ANAHEIM, Calif. -- Mike Trout had everyone spoiled for so long that when he finally found himself in a home run drought of sizable proportions -- at least by his standards -- it came as a relief for himself and the Los Angeles Angels when it finally ended.
"Is it a weight off your shoulders, because people kind of expect you to hit some home runs," Trout said. "But I can't think about that. Obviously, I'm not trying to do it -- because once you try to hit homers, you're going to get in trouble."
Trout went the other way with an 0-1 pitch, barely clearing the yellow line atop the 18-foot wall in right field.
"Yeah, it felt good," he said." Like I told you guys last night, I've been barreling the ball, but they just weren't going over the fence. But I put a good swing on a ball today, barreled it, and it went over."
It was the reigning AL MVP's 34th homer this season and first in a span of 96 at-bats since his solo shot off Baltimore's Kevin Gausman on Aug. 7 at the "Big A." He hit a career-high 36 last year.
"I thought I made a good pitch to Trout, a guy who hadn't hit a home run in a month," Lewis said. "It was a fastball down and away. That's my strength. But he hit it out."
Hector Santiago (8-9) pitched six innings of one-hit ball for his first victory in seven weeks, helping give manager Mike Scioscia his 1,400th regular-season win.
Scioscia, who has guided the Angels to six AL West championships and a World Series title during his 16 seasons in the job, surpassed Wilbert Robertson for 27th place on the career win list and became the 10th manager to reach 1,400 victories with one club.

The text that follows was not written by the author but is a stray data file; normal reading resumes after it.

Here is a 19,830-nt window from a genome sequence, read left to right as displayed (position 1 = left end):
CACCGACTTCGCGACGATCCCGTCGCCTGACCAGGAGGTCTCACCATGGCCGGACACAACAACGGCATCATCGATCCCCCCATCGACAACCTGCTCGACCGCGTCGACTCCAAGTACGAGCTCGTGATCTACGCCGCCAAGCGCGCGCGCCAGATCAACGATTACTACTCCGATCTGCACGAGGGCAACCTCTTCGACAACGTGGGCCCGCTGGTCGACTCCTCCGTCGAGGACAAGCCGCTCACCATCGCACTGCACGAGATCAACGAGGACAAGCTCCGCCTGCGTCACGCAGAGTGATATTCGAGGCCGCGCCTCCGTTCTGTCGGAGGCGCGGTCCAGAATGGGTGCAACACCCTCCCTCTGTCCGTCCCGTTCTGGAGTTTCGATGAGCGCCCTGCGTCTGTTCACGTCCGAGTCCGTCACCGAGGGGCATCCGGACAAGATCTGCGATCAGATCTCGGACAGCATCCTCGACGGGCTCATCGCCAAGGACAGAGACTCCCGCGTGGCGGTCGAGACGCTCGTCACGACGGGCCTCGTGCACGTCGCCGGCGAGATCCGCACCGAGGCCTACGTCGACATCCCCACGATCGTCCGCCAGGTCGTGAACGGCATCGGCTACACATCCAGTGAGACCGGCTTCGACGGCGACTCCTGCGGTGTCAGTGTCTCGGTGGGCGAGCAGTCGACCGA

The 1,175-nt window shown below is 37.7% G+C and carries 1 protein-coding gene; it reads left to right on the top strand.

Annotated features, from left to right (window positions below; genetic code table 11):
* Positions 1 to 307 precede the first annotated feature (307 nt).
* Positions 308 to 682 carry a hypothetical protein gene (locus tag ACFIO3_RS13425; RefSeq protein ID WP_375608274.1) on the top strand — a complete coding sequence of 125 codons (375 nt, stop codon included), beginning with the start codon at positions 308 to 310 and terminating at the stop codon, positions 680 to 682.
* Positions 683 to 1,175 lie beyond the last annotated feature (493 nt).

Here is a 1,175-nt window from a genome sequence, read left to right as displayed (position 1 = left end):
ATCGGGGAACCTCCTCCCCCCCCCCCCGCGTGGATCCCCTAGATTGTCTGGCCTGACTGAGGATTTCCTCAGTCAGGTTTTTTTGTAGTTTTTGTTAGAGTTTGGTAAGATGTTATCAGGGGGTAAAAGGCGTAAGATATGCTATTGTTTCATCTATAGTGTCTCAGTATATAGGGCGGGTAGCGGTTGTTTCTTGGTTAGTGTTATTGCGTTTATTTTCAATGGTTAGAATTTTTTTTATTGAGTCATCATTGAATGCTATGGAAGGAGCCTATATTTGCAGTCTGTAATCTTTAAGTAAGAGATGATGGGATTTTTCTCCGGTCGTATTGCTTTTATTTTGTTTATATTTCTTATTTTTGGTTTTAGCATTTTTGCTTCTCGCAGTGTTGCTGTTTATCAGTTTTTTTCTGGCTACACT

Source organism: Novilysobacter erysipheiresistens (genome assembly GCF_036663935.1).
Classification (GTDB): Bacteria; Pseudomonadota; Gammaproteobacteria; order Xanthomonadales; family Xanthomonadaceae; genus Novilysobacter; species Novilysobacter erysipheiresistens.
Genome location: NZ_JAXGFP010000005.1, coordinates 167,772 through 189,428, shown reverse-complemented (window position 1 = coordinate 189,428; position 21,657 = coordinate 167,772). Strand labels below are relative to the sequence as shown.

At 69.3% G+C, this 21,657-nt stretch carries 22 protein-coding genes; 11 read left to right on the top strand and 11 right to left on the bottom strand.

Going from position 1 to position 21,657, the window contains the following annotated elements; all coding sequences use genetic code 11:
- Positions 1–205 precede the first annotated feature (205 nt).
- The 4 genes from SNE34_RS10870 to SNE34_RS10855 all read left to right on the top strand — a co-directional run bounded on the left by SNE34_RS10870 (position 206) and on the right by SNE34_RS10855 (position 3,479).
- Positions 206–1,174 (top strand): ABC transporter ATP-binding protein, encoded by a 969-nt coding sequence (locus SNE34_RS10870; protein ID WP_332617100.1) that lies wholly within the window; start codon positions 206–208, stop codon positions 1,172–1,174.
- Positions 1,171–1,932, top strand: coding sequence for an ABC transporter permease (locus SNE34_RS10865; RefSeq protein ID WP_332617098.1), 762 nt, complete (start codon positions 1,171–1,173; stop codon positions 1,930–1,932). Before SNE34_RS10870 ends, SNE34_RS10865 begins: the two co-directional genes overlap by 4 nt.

"We've had good players and good teams here and had an opportunity to be here a while, but I think it speaks much more toward the organization than anything I've done," Scioscia said. "These guys have played hard, so we've been able to be here a while and get some wins."
A one-out double in the second inning by Rougned Odor was the Rangers' only hit against the effectively wild Santiago, who issued a career-high six walks and struck out three.
The left-hander bailed himself out with inning-ending double plays in each of the first two frames -- the second of which he started by snaring a line drive by Chris Gimenez and doubling off Odor at second base with two men in scoring position.
"For some reason, I pitch better with guys on base and I bear down," Santiago said. "Today, every single inning there was somebody on.. But it was a good battle for me. I needed this one for sure, where I can show that I can still get guys out even if I put them on base."
"We've struggled this road trip and haven't been able to gain some traction, offensively," manager Jeff Banister said. "But this is an offense that has been formidable for us. And I do know that when it comes, it'll come in bunches for us."
Santiago is 3-0 with a 1.48 ERA in four starts against Texas this season, including a 13-0 win on July 4 at Arlington in which he held the Rangers to three hits over seven innings.
Colby Lewis (14-8) failed for the third time to establish a new career high for wins, allowing seven runs -- six earned -- and 10 hits in five-plus innings. The right-hander is 1/3 with an 8.31 ERA in four starts against the Angels this season.
Rangers: CF and leadoff hitter Delino DeShields did not play because of soreness in his torso, which was caused by a checked swing in the ninth inning of Saturday night's 2-1 win. . RHP Tanner Scheppers, who had been sidelined by inflammation in his left knee, was reinstated from the disabled list to shore up a bullpen depleted by RHP Keone Kela's elbow injury.
Rangers: RHP Yovani Gallardo (11-9) gets the assignment Monday afternoon in the opener of a four-game series at Seattle.
Angels: Rookie RHP Nick Tropeano (1-2) opposes major league ERA leader Zack Greinke Monday night the opener of a three-game series at the "Big A," as the Halos try to avenge a three-game sweep by Dodgers at Chavez Ravine.
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